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       pamrsakp - generate keypairs for pam_rsa PAM-authentication module


       pamrsakp user hostname pubdir privdir hashtype usepassphrase


       The  pamrsakp is a utility script for creating RSA keypairs that can be
       used with the pam_rsa PAM-authentication module.


       All six arguments are required.

       *      user User for whom the RSA keypair is created.

       *      hostname Target hostname for which the RSA keypair  is  created.
              The  generated public key (which is actually contained within an
              X509 PEM-format certificate) is meant to be stored on the target

       *      pubdir Directory into which pamrsakp should output the generated
              RSA public key

       *      privdir  Directory  into  which   pamrsakp   should   create   a
              subdirectory  based on a SHA1 hashed hostname.  Depending on the
              value of hashtype, pamrsakp creates the RSA private key  in  the
              subdirectory either with a SHA1 hashed name, or with a name that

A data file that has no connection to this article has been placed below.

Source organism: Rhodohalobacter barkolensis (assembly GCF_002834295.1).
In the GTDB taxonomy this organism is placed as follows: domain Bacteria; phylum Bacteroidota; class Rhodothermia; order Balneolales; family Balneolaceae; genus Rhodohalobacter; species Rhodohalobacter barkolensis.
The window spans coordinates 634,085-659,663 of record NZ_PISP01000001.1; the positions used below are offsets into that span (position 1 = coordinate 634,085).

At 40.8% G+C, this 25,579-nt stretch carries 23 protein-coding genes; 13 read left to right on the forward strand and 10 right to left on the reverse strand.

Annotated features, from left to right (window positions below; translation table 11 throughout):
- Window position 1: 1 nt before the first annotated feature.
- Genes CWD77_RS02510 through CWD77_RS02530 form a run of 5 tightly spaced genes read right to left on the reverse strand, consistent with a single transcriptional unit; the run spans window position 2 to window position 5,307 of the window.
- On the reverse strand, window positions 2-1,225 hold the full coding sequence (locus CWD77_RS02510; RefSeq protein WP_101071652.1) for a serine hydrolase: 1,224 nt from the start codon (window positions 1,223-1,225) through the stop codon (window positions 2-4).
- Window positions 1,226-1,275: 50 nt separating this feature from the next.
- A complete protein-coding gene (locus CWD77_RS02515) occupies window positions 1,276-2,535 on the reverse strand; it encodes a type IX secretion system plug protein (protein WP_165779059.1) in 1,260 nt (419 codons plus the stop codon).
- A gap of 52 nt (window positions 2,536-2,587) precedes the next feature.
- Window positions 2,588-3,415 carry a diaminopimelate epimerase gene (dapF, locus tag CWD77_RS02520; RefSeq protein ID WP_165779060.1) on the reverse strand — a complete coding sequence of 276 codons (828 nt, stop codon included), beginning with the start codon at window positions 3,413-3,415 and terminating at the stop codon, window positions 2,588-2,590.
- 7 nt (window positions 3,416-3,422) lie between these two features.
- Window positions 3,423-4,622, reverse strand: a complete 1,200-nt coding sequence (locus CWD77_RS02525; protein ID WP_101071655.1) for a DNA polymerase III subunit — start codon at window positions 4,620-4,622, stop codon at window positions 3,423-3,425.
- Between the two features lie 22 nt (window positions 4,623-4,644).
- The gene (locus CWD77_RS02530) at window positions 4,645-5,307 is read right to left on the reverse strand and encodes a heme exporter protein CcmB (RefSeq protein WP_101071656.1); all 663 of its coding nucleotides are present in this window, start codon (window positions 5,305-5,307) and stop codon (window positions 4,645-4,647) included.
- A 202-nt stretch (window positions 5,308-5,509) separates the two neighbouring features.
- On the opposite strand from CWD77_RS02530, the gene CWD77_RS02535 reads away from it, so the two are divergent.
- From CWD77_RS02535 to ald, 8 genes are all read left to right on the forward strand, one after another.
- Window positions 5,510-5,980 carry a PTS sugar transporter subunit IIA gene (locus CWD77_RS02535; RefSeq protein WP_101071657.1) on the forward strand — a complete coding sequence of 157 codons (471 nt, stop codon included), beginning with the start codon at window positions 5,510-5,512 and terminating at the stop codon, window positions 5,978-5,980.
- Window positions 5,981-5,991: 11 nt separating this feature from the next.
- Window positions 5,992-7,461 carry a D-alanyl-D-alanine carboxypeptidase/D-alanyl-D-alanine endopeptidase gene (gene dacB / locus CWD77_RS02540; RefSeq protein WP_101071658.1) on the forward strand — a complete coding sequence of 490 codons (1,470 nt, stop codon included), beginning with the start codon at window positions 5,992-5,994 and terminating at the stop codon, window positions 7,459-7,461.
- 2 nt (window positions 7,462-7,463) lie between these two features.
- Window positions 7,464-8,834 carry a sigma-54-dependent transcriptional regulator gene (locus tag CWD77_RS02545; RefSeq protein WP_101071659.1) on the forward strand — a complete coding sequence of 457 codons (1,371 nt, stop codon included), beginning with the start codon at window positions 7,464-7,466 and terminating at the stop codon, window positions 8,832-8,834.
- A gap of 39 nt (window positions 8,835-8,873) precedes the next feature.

is not hashed. NOTE: NEVER EVER LOSE YOUR PRIVATE KEY.

       *      hashtype Specify sha1 to  generate  RSA  private  key  with  its
              filename SHA1 hashed or specify none for no hashing.

       *      usepassphrase  Specify  yes to protect your RSA private key with
              passphrase-based encryption. THIS IS RECOMMENDED UNLESS YOU  ARE
              SURE  OF  WHAT  YOU  ARE  DOING.   You  will  be  prompted for a
              passphrase and the passphrase will be read from standard  input.
              Specify  no  for  an  unencrypted  RSA  private  key.   Use with


       Issuing a command:

       pamrsakp spock /safedir/pub /safedir/priv sha1 yes

       creates  an RSA keypair for user spock.  The public key is to be stored
       on host  User spock would presumably  use  a  USB
       memory  stick  (or other portable media) to store the corresponding RSA
       private key. Private key’s filename is based on a SHA1  hash,  and  the
       private key itself is encrypted with a passphrase.


               pamrsakp’s OpenSSL defaults


       This  script requires bash and will probably explode if any other shell
       is used




       Vesa-Matti Kari